The Mining Business Group at a Glance
The Mining Business Group is active on five continents, exploring for new deposits, mining and milling uranium ore, and rehabilitating sites at the end of mining operations.
With a market share of close to 15% in 2013, AREVA is the second-largest uranium producer in the world. The group has a diversified portfolio of operating mines in Canada, Kazakhstan and Niger as well as projects under development in Africa.
Goals and outlook
- To be a responsible actor in the mining industry, meeting the highest international standards in the fields of safety, the environment and corporate social responsibility
- To provide AREVA’s customers with secure supplies of uranium
- To maintain 20 years of production in weighted resources and reserves
- To remain a low-cost producer
- To keep profitability on a par with the highest levels in the mining industry
Synergistic Business Units
Exploration involves discovering new uranium deposits.
Prospecting is done in stages: a geological survey of the region, interpretation of aerial or satellite images, geophysics, radiation measurements in the field, and analysis of ground and water chemistry.
Mining in done in open pit or underground mines, or by drilling.
AREVA’s mining experts regularly test and use innovative techniques to improve personnel safety and the performance of existing mines.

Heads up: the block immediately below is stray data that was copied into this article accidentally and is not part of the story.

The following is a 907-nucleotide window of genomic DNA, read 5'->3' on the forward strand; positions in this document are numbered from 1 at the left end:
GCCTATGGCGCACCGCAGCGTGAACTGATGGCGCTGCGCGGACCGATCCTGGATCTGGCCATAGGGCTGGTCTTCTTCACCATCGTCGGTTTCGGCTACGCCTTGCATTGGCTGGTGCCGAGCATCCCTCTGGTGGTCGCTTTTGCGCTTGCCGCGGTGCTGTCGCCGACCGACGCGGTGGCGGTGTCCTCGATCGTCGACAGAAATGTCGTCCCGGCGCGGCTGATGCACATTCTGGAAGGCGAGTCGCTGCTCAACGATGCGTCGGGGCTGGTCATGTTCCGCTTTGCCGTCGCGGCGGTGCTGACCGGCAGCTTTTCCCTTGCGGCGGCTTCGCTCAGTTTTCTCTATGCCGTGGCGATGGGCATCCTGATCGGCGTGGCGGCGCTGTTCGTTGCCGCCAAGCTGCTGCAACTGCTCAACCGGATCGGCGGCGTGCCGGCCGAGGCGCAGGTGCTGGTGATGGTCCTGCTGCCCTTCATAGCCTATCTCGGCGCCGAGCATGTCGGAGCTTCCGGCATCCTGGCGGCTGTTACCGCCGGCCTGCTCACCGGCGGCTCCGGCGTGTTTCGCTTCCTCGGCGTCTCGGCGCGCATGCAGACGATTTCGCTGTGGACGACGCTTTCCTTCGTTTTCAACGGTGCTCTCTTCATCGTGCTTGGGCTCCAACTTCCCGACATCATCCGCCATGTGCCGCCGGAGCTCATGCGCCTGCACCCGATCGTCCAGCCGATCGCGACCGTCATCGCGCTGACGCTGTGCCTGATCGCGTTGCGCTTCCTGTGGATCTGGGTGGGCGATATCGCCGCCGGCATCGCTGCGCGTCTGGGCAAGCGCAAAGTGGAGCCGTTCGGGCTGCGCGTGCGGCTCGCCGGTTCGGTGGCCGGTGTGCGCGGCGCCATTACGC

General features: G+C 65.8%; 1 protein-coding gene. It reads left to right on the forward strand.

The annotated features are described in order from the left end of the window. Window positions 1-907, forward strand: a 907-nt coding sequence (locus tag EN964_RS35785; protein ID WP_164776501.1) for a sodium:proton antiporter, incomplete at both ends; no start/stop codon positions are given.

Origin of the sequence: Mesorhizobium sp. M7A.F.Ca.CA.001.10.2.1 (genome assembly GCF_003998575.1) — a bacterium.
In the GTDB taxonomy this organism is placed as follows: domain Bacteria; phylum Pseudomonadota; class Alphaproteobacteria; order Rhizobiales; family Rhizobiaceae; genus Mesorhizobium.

The uranium ore is converted into a solid concentrate called “yellowcake” due to its color and appearance.
Milling operations include ore crushing and grinding, solubilization, purification, rinsing, precipitation, drying and calcination.
At the end of the mine’s operating life, the mill is dismantled and the site is rehabilitated and replanted in compliance with applicable environmental standards, while dialogue with the local community continues.
AREVA performs radiological and environmental monitoring of these sites for a period of at least 10 years.
An international market
2013 sales revenue by region
There is currently a significant imbalance between supply and demand in the market for natural uranium.
The reactor demand for uranium is indeed less than the supply from mine production and secondary resources. Despite gradual adjustments of production levels, prices are continuing to decline. In 2013, spot and long-term prices decreased, respectively, by 25% and 12%, to 35 and 50 $/lbU308.
The market is expected to grow, however, with a 19% increase in world demand by 2020 forecast by the WNA. This growth will be driven mainly by the restart of Japanese reactors and the expanding needs of China’s reactor fleet.